The news that Austin/Houston stalwart Max’s Wine Dive is to open in San Antonio in September should come as good news to the diamonds and denim set. “Fried chicken and Champagne? Why the hell not?” is their professed mantra, “gourmet comfort food and extraordinary wines from around the world served in a decidedly unpretentious but upscale ‘dive-bar’ atmosphere” is their claim. And all of this “until the wee hours of the morning,” to boot. We could use some “wee-hours” action.
Menu highlights include Max ‘n Cheese tossed in truffle cream, the cutesy Nacho Mama’s Oysters with garlic aioli, a Texas-raised Wagyu beef “haute” dog on an artisan bun…and the Strube Ranch Kobe Beef Burger that was named “Texas’ 16th Best Burger by Texas Monthly in 2009.”The Cove in San Antonio ranked number five that year, so I’m not sure I’d go braggin’ on 16th best, especially at a $17 price tag. For that matter, the done-to dog (you can have it Texas-style with chili or NY-style with sauerkraut and Dijon) weighs in at $14, a plate of fried chicken with chipotle honey, mashed potatoes and collard greens will set you back $15, and the Max’d out mac and cheese lists at a mere $9.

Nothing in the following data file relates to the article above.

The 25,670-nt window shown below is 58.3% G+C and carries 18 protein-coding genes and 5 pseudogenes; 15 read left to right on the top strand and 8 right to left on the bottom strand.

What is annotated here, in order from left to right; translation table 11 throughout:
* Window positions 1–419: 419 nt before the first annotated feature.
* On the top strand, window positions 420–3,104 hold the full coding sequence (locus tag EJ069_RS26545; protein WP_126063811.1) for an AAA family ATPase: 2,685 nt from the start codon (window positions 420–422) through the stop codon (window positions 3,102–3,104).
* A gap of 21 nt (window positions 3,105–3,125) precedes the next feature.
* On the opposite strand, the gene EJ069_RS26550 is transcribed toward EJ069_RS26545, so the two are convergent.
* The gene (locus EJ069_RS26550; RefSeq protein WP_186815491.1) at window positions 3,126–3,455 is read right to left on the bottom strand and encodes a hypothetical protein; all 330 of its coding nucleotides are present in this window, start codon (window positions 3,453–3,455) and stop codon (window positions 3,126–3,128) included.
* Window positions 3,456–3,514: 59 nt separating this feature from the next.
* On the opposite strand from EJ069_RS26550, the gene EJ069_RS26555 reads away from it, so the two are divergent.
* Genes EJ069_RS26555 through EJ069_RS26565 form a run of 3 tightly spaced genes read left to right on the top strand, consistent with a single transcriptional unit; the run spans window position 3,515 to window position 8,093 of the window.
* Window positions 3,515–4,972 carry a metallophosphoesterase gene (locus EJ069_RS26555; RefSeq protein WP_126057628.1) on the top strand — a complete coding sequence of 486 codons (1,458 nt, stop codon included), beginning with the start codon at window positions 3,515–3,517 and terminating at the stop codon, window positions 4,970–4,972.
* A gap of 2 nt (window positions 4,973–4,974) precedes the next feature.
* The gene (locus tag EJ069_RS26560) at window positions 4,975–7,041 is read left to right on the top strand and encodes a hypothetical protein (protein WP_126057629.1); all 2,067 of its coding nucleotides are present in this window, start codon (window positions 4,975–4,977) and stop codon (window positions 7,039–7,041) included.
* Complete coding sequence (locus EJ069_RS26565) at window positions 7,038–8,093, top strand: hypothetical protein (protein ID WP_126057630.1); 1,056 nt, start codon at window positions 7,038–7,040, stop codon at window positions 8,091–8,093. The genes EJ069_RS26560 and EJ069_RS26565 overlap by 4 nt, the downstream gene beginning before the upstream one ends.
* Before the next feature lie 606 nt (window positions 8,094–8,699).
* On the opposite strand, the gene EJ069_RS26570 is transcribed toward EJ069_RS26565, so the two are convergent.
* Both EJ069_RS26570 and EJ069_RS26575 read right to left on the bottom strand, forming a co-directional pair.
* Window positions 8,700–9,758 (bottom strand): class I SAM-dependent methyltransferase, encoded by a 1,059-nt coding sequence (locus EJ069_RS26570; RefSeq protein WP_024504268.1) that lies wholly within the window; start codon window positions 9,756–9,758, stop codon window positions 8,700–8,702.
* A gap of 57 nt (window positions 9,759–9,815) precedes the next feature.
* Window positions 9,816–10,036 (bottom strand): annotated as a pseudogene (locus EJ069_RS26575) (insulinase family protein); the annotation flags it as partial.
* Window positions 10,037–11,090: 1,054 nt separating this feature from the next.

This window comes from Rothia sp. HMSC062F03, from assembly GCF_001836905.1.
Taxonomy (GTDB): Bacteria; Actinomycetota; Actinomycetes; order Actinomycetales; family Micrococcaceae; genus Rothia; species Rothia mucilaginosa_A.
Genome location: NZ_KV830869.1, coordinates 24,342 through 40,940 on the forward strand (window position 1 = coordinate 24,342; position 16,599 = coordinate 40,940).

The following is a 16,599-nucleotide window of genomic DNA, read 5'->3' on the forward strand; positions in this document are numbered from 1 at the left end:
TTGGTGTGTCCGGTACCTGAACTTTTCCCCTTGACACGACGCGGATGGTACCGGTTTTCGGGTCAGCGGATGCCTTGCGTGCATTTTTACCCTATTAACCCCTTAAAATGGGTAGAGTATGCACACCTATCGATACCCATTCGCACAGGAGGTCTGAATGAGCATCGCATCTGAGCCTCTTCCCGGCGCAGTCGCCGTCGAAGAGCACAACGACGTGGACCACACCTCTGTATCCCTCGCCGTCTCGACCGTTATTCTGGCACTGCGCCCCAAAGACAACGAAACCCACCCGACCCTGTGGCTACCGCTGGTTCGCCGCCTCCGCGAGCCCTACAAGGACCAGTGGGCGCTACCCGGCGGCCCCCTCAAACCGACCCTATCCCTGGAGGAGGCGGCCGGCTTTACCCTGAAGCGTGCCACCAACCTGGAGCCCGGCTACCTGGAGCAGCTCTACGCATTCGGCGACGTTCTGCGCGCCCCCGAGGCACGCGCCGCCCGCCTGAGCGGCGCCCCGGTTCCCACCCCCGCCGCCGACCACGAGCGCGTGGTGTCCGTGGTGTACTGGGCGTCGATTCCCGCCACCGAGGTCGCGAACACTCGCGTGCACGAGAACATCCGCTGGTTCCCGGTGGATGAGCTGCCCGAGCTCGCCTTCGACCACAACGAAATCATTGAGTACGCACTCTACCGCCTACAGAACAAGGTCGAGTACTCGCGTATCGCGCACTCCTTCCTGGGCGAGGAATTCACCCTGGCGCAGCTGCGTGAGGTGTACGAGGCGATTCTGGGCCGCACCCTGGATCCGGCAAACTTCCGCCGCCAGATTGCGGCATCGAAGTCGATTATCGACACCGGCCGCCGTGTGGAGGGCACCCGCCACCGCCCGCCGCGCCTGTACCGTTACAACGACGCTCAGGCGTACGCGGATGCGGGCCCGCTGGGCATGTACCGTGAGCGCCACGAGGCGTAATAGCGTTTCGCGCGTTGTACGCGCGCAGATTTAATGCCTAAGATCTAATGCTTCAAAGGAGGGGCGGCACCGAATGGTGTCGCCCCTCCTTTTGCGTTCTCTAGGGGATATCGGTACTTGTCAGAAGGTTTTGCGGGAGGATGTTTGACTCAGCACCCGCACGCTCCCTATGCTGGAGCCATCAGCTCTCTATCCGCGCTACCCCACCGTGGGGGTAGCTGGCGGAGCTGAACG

Owner Jerry Lasco says he’s “excited about the number of Culinary Institute graduates in the area.” As are we—though we hope they might be allowed to key into the wine list a little more than the menu currently appears to do. Sure, there’s nothing wrong with chicken and Champagne (the Bolly Special Cuvée Rosé would be a great sidekick at $149, though we’d likely end up with a $29 prosecco instead), but I’m not convinced about burgers and big Burgundies—say the Grivot Nuit St. George 1er cru Boudots, also at $149. Consider that a lack of imagination—and expense account—on my part.
Yet I do applaud the fact that any bottle of wine will be opened for you if you commit to two glasses. (All wines can also be had to take home as a retail purchase.) This may be one of the reasons that Bon Appetit called Max’s “one of the ‘Hot Ten” wine bars in the U.S.” I am also looking forward to sampling the Texas Prairie Fire Chili with “Texas bison, venison, seven varieties of roasted seasonal peppers, Lone Star beer and Mexican chocolate.” Somebody in this putative cradle of the brimstone brew should be serving up a serious bowl of red.
But I will also look to see if the comments of the Fearless Critic Austin Restaurant Guide hold true for San Antonio. “The food at Max’s is sometimes quite good, sometimes not bad, but most of the time grossly overpriced,” they say. They’re also not in love with the wine program, claiming it “has no redemption. The list is filled with well-priced, but boring, mid-level wines…There’s no coherent train of thought in the selection.” Harsh words. But we do notice from the Austin list, where $29 is the lowest price point, that there are numerous selections distinguished mainly by their Robert Parker and Wine Spectator scores, including three in the “Bad Ass Reds” category. The BA wines actually look pretty tame, for that matter, but I’ve never had the Mustiguillo Mestizaje Tempranillo. Maybe this Spanish stud will change my mind.